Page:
Filipino street eats feed a crowd at Wychwood Barns
Kultura selected its best in Filipino arts, wares, and street eats, and in return received a rousing turnout and approval ratings for its eighth festival yesterday at Wychwood Barns. Part of a week-long effort by the Kapisanan Philippine Centre to promote Filipino culture throughout the city, which included workshops, exhibits, and performances, it closed with its fair share of hoopla.
Yesterday the main attraction was undoubtedly the the food event Kain Kalye (pronounced "kah-in kal-yay") which means "street eats" in Tagalog. Participating vendors included Lamesa, Barrio Fiesta, Tocino Boys, Kenneth Envidia, Kabalen, Kanto by Tita Flips and many others.
Tickets for the various bites were tiered at $3, $5, and $7, and in this culinary jumble you could go the more traditional route if desired and try sweet, deep-red Longganisa sausage, fish balls doused in sweet soy sauce and chilli vin, noodles, or choose one from many miles and miles of pork and beef skewers.
Else you could opt for choices inspired by more recent trends such as pork belly kadyos served with coconut rice and jack fruit salsa, or Boy Bawang Fried Chicken Sliders.
While the kwek-kwek battered fried quail eggs were a first time try for me, fried to perfection and pretty tasty, the wait mid-afternoon neared thirty minutes for only a few bites. Not many choices for vegetarians, either. It didn't help that many of the vendors ran out of their $3 items (and the Ube Chocolate Chip Cookies!) during this time, which meant I had to wait in another line afterwards to refund, upgrade, or exchange those tickets.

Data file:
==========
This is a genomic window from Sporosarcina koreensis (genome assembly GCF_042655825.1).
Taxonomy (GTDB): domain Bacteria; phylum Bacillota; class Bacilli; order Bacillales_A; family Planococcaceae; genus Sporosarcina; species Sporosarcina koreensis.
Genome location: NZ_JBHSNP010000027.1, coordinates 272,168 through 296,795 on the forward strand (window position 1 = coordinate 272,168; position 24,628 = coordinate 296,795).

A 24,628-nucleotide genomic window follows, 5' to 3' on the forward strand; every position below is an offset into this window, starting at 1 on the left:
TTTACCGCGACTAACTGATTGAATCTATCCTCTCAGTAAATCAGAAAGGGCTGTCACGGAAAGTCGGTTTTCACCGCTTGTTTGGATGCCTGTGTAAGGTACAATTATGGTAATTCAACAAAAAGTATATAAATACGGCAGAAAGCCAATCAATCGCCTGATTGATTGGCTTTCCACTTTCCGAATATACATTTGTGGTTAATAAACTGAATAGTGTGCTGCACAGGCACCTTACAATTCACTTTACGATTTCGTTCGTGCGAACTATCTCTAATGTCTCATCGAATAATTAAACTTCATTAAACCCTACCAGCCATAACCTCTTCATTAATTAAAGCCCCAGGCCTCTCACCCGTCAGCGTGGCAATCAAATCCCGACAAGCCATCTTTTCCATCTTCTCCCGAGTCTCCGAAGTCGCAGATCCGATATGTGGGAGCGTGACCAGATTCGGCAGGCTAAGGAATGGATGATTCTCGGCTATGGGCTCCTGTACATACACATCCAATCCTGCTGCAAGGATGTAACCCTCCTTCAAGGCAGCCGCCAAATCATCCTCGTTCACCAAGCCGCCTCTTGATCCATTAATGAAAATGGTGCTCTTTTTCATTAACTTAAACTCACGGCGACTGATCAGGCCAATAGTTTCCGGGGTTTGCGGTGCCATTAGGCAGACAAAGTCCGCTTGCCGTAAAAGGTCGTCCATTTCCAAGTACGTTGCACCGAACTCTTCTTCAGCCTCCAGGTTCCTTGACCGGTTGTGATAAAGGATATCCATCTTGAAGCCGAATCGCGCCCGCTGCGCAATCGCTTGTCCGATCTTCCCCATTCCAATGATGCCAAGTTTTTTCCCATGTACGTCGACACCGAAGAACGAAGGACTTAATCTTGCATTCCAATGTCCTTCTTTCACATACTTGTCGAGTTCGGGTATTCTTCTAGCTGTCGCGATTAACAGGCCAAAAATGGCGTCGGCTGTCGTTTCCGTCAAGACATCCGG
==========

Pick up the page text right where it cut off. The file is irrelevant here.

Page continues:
Though I will say waiting in the heat encouraged me to down cup after cup of $1 drinks available at every stand, ranging from my favourite, fresh watermelon juice with calamansi and chillies, to coconut lychee juice, cantaloupe water, and mango mint lemonade, not to mention plantain banana and jackfruit spring rolls with ice cream for dessert.
Out of all the Pinoy entries, I was impressed most with the joint efforts of the people over at Horse & Carriage. Rather than an established restaurant outfit like most of the other street eat booths, this was a collective of food lovers which included a doctor, a writer, and others, though I recognized one of the cooks as being from The Ace over on Roncesvalles.
Cooked on a slow-roasted spit, carved pieces of lechon kawali was served atop white wonder bread, but not before the latter was slicked with a sugary butter concoction and then torched to crystallize. Same deal for their Longganisa, which were less sweet than the traditional variety, and both were served with atchara, a pickled unripe papaya.
Oddly Horse & Carriage had one of the shorter lines, but this might be testament to their quick plating which was not always happening elsewhere. All in all, since the quality and care put into the dishes at this event would likely best even the gutsiest roadside kitchen shack, if you want to try everything, I recommend going early next year.
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